One of the concerns expressed in the Times article is that the President would countermand the actions.  He could – and would have every right and authority to do so.  Those who think otherwise need to study the Executive Branch organization chart and the Constitution.

Finally, we are told by the Times that those involved were concerned that Trump would intentionally or inadvertently reveal the program to officials of other governments – including Russia.  That can hardly be a concern since the bureaucrats and the Times have already done that.

To conspire against the President’s authority in this way is figuratively a mutiny aboard the ship of state.  It is not, by definition, treason, as the President declared, but it is a betrayal of the Constitution and those bureaucrats’ sworn duty to “obey and defend” it.

Trump’s specifically calling the Times the “enemy of the people” is again too hyperbolic, but it is not easy to absolve the Times of wanting to hit at Trump regardless of any damage to the country – and to do it with unnamed sources is more than shameful.  It is a gross violation of what used to be called journalism.

So, there ‘tis.

About The Author

Larry Horist

So,there‘tis… The opinions, perspectives and analyses of Larry Horist Larry Horist is a businessman, conservative writer and political strategist with an extensive background in economics and public policy. Clients of his consulting firm have included such conservative icons as Steve Forbes and Milton Friedman. He has served as a consultant to the Nixon White House and travelled the country as a spokesman for President Reagan’s economic reforms. He has testified as an expert witness before numerous legislative bodies, including the U. S. Congress. Horist has lectured and taught courses at numerous colleges and universities, including Harvard, Northwestern, DePaul universities, Hope College and his alma mater, Knox College. He has been a guest on hundreds of public affairs talk shows, and hosted his own program, “Chicago In Sight,” on WIND radio. Horist was a one-time candidate for mayor of Chicago and served as Executive Director of the City Club of Chicago, where he led a successful two-year campaign to save the historic Chicago Theatre from the wrecking ball. An award-winning debater, his insightful and sometimes controversial commentaries appear frequently on the editorial pages of newspapers across the nation. He is praised by readers for his style, substance and sense of humor. According to one reader, Horist is the “new Charles Krauthammer.” He is actively semi-retired in Boca Raton, Florida where he devotes his time to writing. So, there ‘tis is Horist’s signature sign off.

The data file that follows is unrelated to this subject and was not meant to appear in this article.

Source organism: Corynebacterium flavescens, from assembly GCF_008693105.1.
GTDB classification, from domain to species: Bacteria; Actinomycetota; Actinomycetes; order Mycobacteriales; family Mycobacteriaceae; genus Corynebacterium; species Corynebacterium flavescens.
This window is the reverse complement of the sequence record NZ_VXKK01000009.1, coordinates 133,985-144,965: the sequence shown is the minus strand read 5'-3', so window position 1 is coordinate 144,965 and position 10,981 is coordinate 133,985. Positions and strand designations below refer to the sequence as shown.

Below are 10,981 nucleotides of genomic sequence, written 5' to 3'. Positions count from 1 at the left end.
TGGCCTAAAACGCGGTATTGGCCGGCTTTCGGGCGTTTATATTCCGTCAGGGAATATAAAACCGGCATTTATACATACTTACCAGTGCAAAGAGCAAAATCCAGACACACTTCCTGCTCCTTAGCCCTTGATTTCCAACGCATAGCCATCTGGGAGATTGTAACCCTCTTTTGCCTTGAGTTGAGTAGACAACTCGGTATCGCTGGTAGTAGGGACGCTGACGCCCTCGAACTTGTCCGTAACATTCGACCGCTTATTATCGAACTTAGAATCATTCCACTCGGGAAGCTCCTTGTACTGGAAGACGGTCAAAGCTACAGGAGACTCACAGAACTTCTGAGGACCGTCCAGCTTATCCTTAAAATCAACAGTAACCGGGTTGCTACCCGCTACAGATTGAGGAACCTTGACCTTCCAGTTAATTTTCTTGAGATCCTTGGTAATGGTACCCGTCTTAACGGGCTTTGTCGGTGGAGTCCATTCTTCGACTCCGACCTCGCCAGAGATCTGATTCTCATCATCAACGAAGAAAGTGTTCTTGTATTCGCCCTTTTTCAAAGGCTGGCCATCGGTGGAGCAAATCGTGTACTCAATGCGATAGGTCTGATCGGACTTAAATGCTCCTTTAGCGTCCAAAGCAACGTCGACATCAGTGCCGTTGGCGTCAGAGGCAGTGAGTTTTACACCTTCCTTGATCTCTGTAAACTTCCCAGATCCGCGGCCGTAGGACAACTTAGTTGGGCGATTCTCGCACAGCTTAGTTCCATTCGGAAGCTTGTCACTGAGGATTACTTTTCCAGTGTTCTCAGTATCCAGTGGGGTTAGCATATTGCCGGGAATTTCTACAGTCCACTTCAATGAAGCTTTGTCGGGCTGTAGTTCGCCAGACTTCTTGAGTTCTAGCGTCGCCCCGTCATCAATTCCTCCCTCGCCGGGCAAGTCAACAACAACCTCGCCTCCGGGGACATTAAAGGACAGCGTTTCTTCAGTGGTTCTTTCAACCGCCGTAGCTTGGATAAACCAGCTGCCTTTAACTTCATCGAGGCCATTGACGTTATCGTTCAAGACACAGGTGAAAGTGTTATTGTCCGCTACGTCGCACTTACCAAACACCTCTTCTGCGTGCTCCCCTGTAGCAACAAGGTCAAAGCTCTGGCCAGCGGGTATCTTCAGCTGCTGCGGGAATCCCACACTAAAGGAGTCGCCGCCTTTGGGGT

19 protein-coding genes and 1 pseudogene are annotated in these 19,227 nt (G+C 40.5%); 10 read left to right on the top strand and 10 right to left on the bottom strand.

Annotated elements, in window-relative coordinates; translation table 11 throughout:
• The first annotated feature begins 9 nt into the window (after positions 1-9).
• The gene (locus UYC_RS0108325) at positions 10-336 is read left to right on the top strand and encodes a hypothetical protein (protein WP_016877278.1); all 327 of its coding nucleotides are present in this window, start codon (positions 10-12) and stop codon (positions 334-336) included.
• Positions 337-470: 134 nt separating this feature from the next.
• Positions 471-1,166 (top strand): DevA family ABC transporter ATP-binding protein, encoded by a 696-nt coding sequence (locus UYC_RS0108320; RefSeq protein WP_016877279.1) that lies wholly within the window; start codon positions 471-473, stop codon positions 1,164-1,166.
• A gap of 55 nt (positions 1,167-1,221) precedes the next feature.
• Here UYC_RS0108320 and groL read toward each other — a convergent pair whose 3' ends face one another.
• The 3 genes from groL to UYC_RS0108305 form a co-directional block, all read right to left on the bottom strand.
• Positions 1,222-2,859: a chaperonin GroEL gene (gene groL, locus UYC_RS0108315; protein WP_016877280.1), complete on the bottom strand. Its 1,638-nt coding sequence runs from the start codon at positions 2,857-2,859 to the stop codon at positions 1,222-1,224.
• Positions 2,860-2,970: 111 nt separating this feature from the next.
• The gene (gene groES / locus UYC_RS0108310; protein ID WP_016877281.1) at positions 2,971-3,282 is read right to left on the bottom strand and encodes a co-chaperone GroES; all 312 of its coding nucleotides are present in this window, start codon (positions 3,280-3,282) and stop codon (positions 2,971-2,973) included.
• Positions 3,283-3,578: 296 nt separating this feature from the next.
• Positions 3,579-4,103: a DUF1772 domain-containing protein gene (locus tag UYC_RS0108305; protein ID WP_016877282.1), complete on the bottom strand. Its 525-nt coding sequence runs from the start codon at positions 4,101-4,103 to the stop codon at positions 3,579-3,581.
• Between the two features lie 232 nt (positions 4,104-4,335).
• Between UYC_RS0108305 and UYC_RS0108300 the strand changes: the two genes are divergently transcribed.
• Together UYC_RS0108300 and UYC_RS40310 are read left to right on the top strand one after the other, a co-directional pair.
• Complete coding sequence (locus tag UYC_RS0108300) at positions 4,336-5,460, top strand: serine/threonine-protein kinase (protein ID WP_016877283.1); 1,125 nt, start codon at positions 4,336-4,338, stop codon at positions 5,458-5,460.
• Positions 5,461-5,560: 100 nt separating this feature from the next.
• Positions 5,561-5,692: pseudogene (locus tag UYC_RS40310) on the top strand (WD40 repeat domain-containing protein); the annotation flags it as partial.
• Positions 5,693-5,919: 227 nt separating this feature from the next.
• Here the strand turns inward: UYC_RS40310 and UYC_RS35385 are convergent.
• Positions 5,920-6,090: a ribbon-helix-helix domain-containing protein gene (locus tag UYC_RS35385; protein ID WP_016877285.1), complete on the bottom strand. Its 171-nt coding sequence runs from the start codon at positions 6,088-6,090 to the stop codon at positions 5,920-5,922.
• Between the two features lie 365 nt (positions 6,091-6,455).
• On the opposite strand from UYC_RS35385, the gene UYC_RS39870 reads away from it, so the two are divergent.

5 Comments

  1. DAV

    No. The Lie-beral DEMONocrats have lost self control. They have surrendered their mind, their morals and their rational reasoning. They’re on a out-of-control train that cannot stop. It’s frenzied pack mentality and a hate pep rally on a global scale. This train will self destruct eventually- just a matter of time !

    Reply
  2. RedBull

    So in short and on its face, to pitch the idea that Trump is a bumbling fool a long line of bureaucrats and press puppets did the very thing they suggest Trump would have done… but didn’t. And didn’t even see they were doing it. How far is that from the definition of insane?

    Reply
  3. Syl

    Here is how stupid politicians who support term limits are: They tink it is novle to retire early because they believe in term limits. So there are never enough supporters left to get the job done. I wonder if any politician really wants term limits. It’s easy to pander when there is no chance of a majority ever supporting a law. Conflict of self interest.

    Reply
  4. Cynic2.0

    Current journalism has been badly trivialized, bought, ‘pressituted’ by coastal urban “intelligent yet idiots” liberals turned odious radical destructive leftists which tentacles reached the once prestigious Columbia U. Pulitzer prize awarding the NYT’s false investigative Trump-Russia collusion debacle.
    Sad if cannot be redeemed and soonest.

    Reply